Session 1: An unmet clinical and research need
The Bladder Cancer Prognosis Programme was established in 2005 with CRUK funding, recruiting newly-diagnosed bladder cancer patients from around the West Midlands into a cohort study of five inter-linked projects and incorporating biospecimen collection and a clinical trial, SELENIB (overview attached). These data and biospecimens have fuelled a plethora of translational epidemiological and biological research which have spawned over 30 publications and multiple PhDs. In this session, Rik will provide an overview of the programme and its outputs, highlighting findings of particular importance and the scientific themes that are now being pursued.
Deborah Enting is a Consultant Medical Oncologist at Guy’s and St Thomas’ NHS Foundation Trust and specialises in urological malignancies and has a particular interest in bladder cancer. She completed her undergraduate training at The University of Groningen in The Netherlands before moving to the UK for specialist training in Oncology at Guy’s Hospital. As an academic trainee she completed a PhD with Prof Adrian Hayday at King’s College London in tumour immune surveillance. She is a principle investigator on various bladder cancer clinical trials and has been instrumental in the set up of the King’s Health Partners Bladder Cancer Biobank. Her academic interest focuses on lymphoid stress-surveillance by gamma delta T cell and NK cells in the context of bladder cancer. Deborah will give an overview of progress and ongoing research in the field on bladder cancer immunobiology.
An unmet need from the patients' perspective
Early diagnosis is key to improving survival rates in bladder cancer. GPs are not always aware of the symptoms of bladder cancer, such as blood in the urine and recurrent urinary tract infections. Once a person is correctly diagnosed and starts to discuss treatment, it is essential that their multi-disciplinary treatment team ensures that they understand all the benefits and risks involved. By bringing patient groups, health professionals, and policy-makers together, we can all work towards earlier diagnosis, increased awareness, and better communication, in order to improve the care of Europeans diagnosed with bladder cancer.
Session 1: An unmet clinical and research need
Mr. Rajesh Nair (Raj) is a Consultant Urological Surgeon with a special interest in open, laparoscopic and robotic surgery with a particular focus in uro-oncology and reconstruction (bladder, kidney & prostate cancer).
Raj completed his higher specialist training on the South Thames London Deanery rotation where he was awarded the FRCS (Urol.) and FEBU. He has completed advanced fellowship training in robotics, uro-oncology and reconstruction at St. George’s Hospital, Guy’s Hospital, London & the Royal Melbourne Hospital & Peter MacCallum Cancer Centre in Melbourne, Australia.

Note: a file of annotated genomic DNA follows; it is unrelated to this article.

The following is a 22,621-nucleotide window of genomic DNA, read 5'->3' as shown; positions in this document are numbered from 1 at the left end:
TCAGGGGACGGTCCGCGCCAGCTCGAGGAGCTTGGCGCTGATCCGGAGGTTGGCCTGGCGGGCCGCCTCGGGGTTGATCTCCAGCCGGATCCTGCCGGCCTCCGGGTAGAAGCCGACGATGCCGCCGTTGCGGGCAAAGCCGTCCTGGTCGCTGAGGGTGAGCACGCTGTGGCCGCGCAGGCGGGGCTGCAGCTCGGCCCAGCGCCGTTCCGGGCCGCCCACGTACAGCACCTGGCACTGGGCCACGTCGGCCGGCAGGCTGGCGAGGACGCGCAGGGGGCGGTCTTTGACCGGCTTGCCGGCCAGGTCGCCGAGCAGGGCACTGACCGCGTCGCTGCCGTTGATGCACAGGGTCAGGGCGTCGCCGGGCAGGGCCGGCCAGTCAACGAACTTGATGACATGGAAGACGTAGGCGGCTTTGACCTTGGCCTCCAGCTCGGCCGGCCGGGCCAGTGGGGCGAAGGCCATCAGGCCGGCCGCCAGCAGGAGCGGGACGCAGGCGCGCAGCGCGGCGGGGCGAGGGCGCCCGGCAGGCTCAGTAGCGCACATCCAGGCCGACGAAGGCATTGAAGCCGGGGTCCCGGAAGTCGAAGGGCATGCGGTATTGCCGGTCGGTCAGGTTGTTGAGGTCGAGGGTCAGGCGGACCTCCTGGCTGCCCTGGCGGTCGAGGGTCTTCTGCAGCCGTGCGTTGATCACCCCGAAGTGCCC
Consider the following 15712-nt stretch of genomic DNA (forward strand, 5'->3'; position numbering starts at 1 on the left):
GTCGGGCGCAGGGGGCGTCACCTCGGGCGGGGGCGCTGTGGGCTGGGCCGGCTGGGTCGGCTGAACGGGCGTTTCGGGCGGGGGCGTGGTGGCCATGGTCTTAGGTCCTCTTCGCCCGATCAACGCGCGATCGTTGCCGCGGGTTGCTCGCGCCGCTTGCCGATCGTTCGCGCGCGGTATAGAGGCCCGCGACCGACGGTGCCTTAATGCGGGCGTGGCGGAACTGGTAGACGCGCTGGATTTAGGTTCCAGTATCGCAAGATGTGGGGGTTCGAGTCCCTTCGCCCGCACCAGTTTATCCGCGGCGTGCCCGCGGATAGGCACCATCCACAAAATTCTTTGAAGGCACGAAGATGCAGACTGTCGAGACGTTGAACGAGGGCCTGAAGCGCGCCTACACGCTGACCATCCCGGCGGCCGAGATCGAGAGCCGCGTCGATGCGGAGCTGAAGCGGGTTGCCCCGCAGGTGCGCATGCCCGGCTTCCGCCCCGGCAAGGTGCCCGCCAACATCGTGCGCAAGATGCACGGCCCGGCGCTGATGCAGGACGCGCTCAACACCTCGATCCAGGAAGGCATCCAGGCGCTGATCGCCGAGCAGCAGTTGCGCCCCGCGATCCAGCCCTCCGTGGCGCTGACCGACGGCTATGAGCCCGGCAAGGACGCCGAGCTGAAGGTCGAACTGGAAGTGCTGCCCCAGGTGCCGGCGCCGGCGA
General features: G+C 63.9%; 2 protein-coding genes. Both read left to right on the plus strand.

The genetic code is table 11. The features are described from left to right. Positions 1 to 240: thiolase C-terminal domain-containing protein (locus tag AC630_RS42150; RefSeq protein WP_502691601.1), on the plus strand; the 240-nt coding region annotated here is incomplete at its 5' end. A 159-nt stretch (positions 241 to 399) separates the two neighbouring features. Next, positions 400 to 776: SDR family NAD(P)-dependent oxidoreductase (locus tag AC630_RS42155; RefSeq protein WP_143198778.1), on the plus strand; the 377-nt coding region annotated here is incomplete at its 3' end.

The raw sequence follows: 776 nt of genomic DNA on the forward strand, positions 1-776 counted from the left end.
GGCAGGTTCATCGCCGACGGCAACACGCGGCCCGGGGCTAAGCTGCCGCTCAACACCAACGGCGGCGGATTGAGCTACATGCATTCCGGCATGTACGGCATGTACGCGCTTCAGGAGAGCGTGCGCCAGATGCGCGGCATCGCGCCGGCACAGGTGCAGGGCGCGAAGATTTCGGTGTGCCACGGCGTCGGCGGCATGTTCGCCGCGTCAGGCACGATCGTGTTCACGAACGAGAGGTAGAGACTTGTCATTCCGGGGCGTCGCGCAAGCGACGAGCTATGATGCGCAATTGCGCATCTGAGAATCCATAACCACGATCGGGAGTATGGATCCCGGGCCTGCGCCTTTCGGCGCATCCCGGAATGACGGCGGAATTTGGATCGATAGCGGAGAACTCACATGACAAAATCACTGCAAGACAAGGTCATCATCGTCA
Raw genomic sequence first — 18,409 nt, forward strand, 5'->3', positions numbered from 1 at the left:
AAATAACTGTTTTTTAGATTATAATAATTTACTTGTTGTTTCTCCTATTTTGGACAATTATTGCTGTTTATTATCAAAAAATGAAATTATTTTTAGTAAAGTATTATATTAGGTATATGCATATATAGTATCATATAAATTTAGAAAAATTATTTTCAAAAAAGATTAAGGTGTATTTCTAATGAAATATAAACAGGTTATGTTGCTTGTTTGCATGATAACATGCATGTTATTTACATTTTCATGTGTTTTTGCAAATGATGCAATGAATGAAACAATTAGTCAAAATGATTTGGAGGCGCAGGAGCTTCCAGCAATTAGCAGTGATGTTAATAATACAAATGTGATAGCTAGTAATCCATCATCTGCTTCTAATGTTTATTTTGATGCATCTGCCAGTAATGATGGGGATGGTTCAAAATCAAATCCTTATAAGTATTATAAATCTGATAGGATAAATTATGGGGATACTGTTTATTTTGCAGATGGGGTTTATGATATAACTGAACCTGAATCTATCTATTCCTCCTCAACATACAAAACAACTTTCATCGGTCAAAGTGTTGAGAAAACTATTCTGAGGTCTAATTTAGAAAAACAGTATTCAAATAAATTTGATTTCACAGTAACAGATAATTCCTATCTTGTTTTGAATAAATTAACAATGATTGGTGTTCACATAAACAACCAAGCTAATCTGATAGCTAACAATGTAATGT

Raj has expertise in the investigation & treatment of non-muscle & muscle invasive bladder cancer, open & minimally invasive kidney & prostate cancer surgery.
He is lead for the Upper Tract Urothelial Cancer Programme & is currently involved in the bladder preservation, robotic cystectomy & partial nephrectomy programme at Guy’s Hospital. His current research interests are in the field of upper tract urothelial carcinoma, imaging techniques in bladder cancer diagnostics & improving outcomes following radical cystectomy.
Session 3: Poster presentations
we invite participants from their respective units to submit and present their research. Three high impact abstracts will be selected for an oral presentation and the three best poster presentations will be awarded with an EACR poster prize.
Abstracts need to be submitted as a word document via email to firstname.lastname@example.org by 15 February 2019. Abstracts should be structured (background, methods, results, conclusion) and be no longer than 300 words. All authors should be listed, including their affiliation.
Session 4: EACR-sponsored Plenary speaker
Genomic and Functional Approaches to Identify DNA Repair Biomarkers in MIBC
IDNA repair pathway alterations are common in tumors and can drive genomic instability, tumor evolution, and therapy response. In bladder cancer, somatic alterations in DNA repair genes are associated with improved response to cisplatin-based chemotherapy as well as immune checkpoint blockade. However, the mechanisms through which alterations in specific DNA repair pathways contribute to the tumor mutational landscape, modulate intracellular signaling, and drive treatment response across disease contexts remains poorly understood. We are using a combination of genomic and functional approaches to study the role of DNA repair deficiency as a biomarker and therapeutic target in muscle-invasive bladder cancer.